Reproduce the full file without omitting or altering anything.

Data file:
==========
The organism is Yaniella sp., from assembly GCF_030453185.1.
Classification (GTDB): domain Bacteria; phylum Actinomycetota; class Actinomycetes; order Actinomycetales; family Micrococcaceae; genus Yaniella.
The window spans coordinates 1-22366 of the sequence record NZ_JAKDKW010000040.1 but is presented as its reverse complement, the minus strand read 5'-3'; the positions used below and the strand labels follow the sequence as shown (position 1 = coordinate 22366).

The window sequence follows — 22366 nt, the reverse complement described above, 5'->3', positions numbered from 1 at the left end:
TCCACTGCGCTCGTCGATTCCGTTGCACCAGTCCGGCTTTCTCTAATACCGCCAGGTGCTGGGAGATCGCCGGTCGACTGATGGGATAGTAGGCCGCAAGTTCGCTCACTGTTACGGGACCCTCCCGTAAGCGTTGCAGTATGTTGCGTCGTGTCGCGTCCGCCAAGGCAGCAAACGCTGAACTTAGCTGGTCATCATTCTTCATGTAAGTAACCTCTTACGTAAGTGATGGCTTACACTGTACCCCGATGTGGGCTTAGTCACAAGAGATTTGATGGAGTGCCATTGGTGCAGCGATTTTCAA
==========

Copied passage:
The organism is Yaniella sp., from assembly GCF_030453185.1.
Classification (GTDB): domain Bacteria; phylum Actinomycetota; class Actinomycetes; order Actinomycetales; family Micrococcaceae; genus Yaniella.
The window spans coordinates 1-22366 of the sequence record NZ_JAKDKW010000040.1 but is presented as its reverse complement, the minus strand read 5'-3'; the positions used below and the strand labels follow the sequence as shown (position 1 = coordinate 22366).

The window sequence follows — 22366 nt, the reverse complement described above, 5'->3', positions numbered from 1 at the left end:
TCCACTGCGCTCGTCGATTCCGTTGCACCAGTCCGGCTTTCTCTAATACCGCCAGGTGCTGGGAGATCGCCGGTCGACTGATGGGATAGTAGGCCGCAAGTTCGCTCACTGTTACGGGACCCTCCCGTAAGCGTTGCAGTATGTTGCGTCGTGTCGCGTCCGCCAAGGCAGCAAACGCTGAACTTAGCTGGTCATCATTCTTCATGTAAGTAACCTCTTACGTAAGTGATGGCTTACACTGTACCCCGATGTGGGCTTAGTCACAAGAGATTTGATGGAGTGCCATTGGTGCAGCGATTTTCAA